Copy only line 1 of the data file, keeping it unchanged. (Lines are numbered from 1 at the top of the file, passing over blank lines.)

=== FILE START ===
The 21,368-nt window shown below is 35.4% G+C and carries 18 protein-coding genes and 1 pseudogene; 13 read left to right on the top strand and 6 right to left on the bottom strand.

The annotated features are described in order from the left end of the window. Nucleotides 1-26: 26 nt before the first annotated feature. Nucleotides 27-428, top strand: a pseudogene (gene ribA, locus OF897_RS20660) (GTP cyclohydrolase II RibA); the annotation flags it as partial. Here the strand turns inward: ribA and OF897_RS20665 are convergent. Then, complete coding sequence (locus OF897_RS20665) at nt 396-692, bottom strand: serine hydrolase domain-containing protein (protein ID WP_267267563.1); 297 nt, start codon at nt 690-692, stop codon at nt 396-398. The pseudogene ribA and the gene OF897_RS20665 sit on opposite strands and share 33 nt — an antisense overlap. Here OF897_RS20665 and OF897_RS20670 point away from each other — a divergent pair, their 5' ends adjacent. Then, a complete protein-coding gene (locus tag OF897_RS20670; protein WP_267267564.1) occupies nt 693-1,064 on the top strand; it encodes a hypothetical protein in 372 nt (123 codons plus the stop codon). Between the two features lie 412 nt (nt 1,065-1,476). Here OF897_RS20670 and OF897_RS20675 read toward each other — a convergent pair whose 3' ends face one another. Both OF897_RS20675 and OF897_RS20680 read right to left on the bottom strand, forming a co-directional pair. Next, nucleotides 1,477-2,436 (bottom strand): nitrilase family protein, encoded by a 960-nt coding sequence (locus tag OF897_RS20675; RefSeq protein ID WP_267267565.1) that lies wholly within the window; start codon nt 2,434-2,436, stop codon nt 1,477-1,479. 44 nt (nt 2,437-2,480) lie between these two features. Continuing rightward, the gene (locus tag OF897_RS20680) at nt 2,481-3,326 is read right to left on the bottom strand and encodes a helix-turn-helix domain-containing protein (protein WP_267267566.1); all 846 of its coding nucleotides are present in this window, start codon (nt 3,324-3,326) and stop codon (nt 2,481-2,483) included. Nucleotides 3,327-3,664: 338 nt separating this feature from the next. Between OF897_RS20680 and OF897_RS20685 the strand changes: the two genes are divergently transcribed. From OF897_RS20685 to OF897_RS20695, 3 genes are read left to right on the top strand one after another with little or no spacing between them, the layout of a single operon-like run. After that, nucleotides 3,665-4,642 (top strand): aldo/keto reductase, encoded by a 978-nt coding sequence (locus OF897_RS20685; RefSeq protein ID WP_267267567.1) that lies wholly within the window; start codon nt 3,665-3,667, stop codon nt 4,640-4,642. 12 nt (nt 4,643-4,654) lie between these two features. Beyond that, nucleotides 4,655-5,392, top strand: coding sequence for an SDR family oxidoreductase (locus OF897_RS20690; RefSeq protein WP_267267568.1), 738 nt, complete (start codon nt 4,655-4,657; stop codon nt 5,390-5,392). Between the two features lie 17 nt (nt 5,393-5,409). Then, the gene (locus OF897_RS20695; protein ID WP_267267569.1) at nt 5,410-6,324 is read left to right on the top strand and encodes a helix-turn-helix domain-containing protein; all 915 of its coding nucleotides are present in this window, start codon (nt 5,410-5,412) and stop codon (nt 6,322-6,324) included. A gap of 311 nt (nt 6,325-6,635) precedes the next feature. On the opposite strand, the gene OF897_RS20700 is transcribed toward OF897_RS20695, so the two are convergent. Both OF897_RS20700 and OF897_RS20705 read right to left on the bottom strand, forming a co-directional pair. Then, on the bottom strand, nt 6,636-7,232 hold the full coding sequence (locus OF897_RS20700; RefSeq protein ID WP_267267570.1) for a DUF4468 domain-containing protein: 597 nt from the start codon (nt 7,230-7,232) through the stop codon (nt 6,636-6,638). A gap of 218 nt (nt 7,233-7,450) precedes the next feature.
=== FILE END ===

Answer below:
The 21,368-nt window shown below is 35.4% G+C and carries 18 protein-coding genes and 1 pseudogene; 13 read left to right on the top strand and 6 right to left on the bottom strand.